24 June 2015
Pesquisa leva sabor da banana prata anã para Europa

Research brings flavorful Dwarf Lady Finger bananas to Europe

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The fruit needs to be green when it reaches its destination, when it will go through the ripening process.

The Dwarf Cavendish is the top selling banana in the world, but contrary to what you might think, it is far from being the most popular variety in banana producing countries. For example, in Brazil most of the 100 thousand tons exported every year are Dwarf Cavendish but 60% of the bananas eaten in the country are the Lady Finger variety. The Dwarf Cavendish are more resistant to the exportation process than the other varieties of the fruit. This fact caught the attention of producers in the north of the state of Minas Gerais, Brazil, who asked for help from the Federal University of Viçosa to take the flavor of the Dwarf Lady Finger variety to Europe.

The demand for applied research to enable the Dwarf Lady Finger banana to enter the European market, starting with Portugal, came from the Central Association of Fruit-growers of the North of Minas (Abanorte), in Janaúba, MG, who have a huge potential to produce this variety. The first contact at the university’s department of Crop Sciences was Luiz Carlos Chamhum Salomão and with the assistance of the Federation of Agriculture and Animal Husbandry of the State of Minas Gerais (Faemg) the first contact took place in 2011. After an agreement was signed in 2012, the researcher coordinated a series of experiments, aiming to send a container of Dwarf Lady Finger bananas good enough to be sold in Portugal.

According to Luiz Carlos, bananas are only exported to Europe by ship; a journey of 24 to 25 days. The fruit must be green on arrival to go through the forced ripening process so that t has the quality to be sold and eaten. At the moment, the Dwarf Cavendish dominates the world market because it is the most resistant to this process. Other varieties have a short post-harvest life, like the Dwarf Lady Finger, which ripens and then quickly becomes overripe.

The professor says that he had done experiments on the conservation of bananas at the UFV in the past but the research conditions were very different. Next he invited researchers linked to the Janaúba campus to the State University of Montes Claros to take part in the work, initially on a small scale – with groups of three bananas.

At first they worked on three aspects of the post-harvest: the harvesting point, for the fruit to be able to stay green for several days; the storage temperature and the absorption of ethylene – the hormone that stimulates ripening. “There were a series of experiments before we reached a result”, said Luiz Carlos.

The ideal harvesting point for the Dwarf Lady Finger is a diameter of 32 millimeters, a “thinner” fruit that takes longer to ripen because it is less likely to react to ethylene. The ideal storage temperature is 14.5°C. Professor Luiz Carlos explains that in the experiments carried out in Viçosa the bananas were refrigerated at 10°C for 25 days, after which they ripened perfectly. “When we tried to put the banana from Junaúba in the cold chamber, the peel went black. This shows the importance of the growing region.” Once the team reached 14.5°C and the skin did not darken they moved on to the next phase: to absorb the ethylene produced by the fruit. The substance that has this property is potassium permanganate, which was used in sachets placed inside the exportation packaging, which is made of an airtight plastic bag and a cardboard carton.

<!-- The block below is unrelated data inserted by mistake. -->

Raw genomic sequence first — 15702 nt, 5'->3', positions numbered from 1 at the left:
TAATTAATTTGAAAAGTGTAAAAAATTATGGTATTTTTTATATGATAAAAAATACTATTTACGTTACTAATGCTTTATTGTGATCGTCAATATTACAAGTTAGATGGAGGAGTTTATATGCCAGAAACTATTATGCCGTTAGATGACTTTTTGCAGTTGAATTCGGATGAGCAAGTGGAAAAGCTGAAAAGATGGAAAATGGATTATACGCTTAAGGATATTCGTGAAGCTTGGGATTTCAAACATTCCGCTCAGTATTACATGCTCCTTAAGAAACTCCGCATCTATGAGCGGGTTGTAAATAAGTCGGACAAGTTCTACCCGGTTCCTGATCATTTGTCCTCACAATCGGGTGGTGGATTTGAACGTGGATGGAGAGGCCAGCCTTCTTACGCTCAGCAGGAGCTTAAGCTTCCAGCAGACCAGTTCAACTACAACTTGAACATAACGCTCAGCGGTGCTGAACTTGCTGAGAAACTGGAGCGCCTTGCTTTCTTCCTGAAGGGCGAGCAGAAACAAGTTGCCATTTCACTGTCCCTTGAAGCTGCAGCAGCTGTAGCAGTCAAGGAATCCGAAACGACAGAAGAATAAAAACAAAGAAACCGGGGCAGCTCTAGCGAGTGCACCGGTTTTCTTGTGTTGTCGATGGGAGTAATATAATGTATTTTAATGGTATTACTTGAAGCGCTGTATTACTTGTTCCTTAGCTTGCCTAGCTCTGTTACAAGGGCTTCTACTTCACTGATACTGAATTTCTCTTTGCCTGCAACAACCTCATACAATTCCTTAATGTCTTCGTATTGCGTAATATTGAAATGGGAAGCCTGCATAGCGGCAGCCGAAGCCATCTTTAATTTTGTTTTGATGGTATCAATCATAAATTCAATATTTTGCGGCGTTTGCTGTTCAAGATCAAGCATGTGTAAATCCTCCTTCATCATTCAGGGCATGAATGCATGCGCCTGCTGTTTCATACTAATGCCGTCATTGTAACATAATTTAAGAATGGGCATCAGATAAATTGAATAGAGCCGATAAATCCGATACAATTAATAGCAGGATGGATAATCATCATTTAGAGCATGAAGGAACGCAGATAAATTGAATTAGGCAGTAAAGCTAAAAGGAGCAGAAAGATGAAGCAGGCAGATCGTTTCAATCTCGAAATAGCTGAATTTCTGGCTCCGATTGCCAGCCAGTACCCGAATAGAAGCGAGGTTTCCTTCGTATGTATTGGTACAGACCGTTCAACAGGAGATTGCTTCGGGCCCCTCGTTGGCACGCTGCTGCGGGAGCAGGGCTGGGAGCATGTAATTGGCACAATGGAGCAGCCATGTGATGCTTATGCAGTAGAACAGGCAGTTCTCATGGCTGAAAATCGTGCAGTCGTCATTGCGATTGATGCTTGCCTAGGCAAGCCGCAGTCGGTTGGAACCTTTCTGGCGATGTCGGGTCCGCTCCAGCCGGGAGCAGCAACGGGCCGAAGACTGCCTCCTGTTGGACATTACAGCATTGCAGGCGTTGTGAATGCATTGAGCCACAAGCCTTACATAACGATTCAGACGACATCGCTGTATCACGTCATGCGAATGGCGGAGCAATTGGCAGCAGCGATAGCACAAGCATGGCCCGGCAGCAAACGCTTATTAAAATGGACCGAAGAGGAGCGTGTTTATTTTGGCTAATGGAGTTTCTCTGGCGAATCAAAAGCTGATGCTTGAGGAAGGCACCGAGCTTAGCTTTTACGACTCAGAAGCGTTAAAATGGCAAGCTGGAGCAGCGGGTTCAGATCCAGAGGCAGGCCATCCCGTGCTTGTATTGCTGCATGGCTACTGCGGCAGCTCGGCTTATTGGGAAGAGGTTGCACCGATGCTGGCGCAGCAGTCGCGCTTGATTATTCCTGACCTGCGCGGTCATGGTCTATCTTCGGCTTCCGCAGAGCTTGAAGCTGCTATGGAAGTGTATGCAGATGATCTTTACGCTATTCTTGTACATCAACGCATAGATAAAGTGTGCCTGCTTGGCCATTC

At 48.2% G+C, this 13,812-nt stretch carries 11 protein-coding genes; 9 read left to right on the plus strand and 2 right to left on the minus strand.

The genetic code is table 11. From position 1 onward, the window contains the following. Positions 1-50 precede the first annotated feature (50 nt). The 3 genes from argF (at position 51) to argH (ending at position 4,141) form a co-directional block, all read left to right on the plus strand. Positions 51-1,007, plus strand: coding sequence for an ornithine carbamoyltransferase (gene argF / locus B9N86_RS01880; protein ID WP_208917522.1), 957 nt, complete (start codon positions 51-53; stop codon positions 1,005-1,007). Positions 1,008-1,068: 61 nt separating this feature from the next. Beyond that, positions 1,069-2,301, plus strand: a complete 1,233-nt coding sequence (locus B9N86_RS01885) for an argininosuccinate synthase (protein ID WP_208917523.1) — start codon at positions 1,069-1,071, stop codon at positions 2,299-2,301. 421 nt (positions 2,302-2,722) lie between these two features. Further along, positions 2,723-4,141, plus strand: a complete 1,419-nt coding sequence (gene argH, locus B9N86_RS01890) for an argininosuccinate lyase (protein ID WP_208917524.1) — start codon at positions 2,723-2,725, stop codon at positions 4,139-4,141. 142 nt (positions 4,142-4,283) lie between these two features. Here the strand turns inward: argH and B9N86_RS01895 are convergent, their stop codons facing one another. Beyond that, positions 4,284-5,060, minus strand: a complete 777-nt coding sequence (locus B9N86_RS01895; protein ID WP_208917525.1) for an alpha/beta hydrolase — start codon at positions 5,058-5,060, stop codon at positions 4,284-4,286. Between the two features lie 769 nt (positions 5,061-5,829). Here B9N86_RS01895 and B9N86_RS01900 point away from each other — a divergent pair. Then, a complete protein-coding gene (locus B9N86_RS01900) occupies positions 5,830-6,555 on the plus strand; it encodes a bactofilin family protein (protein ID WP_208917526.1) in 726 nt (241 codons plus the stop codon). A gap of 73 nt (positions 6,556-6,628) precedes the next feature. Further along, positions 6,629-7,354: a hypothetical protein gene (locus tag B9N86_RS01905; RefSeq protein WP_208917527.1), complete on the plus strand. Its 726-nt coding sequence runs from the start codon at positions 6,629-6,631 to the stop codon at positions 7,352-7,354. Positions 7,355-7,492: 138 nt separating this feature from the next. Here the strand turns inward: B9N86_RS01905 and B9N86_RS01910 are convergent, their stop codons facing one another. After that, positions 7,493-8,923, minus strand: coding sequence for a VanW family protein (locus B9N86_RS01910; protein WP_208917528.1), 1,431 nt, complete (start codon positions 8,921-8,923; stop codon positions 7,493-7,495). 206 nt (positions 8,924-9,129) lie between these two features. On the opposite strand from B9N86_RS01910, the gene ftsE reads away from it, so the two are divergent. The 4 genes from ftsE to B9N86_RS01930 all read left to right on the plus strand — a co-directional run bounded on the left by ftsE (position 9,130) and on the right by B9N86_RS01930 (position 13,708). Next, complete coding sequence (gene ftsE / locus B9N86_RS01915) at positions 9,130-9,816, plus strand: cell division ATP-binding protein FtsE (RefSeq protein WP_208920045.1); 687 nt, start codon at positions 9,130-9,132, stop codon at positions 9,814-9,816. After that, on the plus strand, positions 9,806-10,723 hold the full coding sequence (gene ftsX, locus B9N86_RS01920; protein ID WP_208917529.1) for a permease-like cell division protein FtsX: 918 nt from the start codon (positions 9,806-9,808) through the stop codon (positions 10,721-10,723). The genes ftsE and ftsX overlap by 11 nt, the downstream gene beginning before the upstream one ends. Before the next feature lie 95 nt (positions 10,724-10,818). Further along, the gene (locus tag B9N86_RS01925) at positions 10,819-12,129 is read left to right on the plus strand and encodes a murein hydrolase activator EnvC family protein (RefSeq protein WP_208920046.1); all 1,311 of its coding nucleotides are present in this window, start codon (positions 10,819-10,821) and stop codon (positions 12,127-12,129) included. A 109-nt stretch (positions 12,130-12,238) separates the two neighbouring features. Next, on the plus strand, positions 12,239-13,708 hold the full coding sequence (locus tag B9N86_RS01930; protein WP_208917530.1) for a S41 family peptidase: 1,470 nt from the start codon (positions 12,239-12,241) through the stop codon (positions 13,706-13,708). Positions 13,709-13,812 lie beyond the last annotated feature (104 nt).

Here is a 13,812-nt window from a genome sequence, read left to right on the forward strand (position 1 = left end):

Once the initial experiment gave the expected results, it was time to test the process on a commercial scale. This happened in August 2014 when the research team carried out an experiment with 240 twenty kilo boxes of Dwarf Lady Finger bananas (almost five tons in total). They were stored in a refrigerated container for 25 days and when they were opened the results were not very encouraging: around 25% of the fruit were already ripe. One difficulty was the lack of time for new experiments. The solution was to carry out a final definitive test, as the container would be sent to Europe.

In the final attempt, the plastic that was used to wrap the bananas was substituted for a thicker airtight one that guaranteed a smaller exchange of gases between the interior and the exterior of the packaging and the functioning of the ethylene absorber. So in October new cartons of bananas were sent to Portugal.

In November, the container truck arrived in Lisbon after being unloaded at the port of Rotterdam, in the Netherlands. When opened, there was a surprise: only three bunches of fruit were ripe. “It was a success!” said Professor Luiz Carlos, who considered the experience a challenge in his professional career. “We want to contribute something that has some impact, which gives Brazil a competitive advantage. I’ve been working with research into bananas for 30 years, so it was very satisfying and enriching.”

Although they have reached their initial goal, Luiz Carlos says the research is not over yet. Now the team is going to conduct more detailed economic evaluations to lower the cost of exporting the Dwarf Lady Finger. “Our idea is to try to decrease the concentration of the ethylene absorber at the storage temperature. We are fine tuning to optimize our results,” says the coordinator.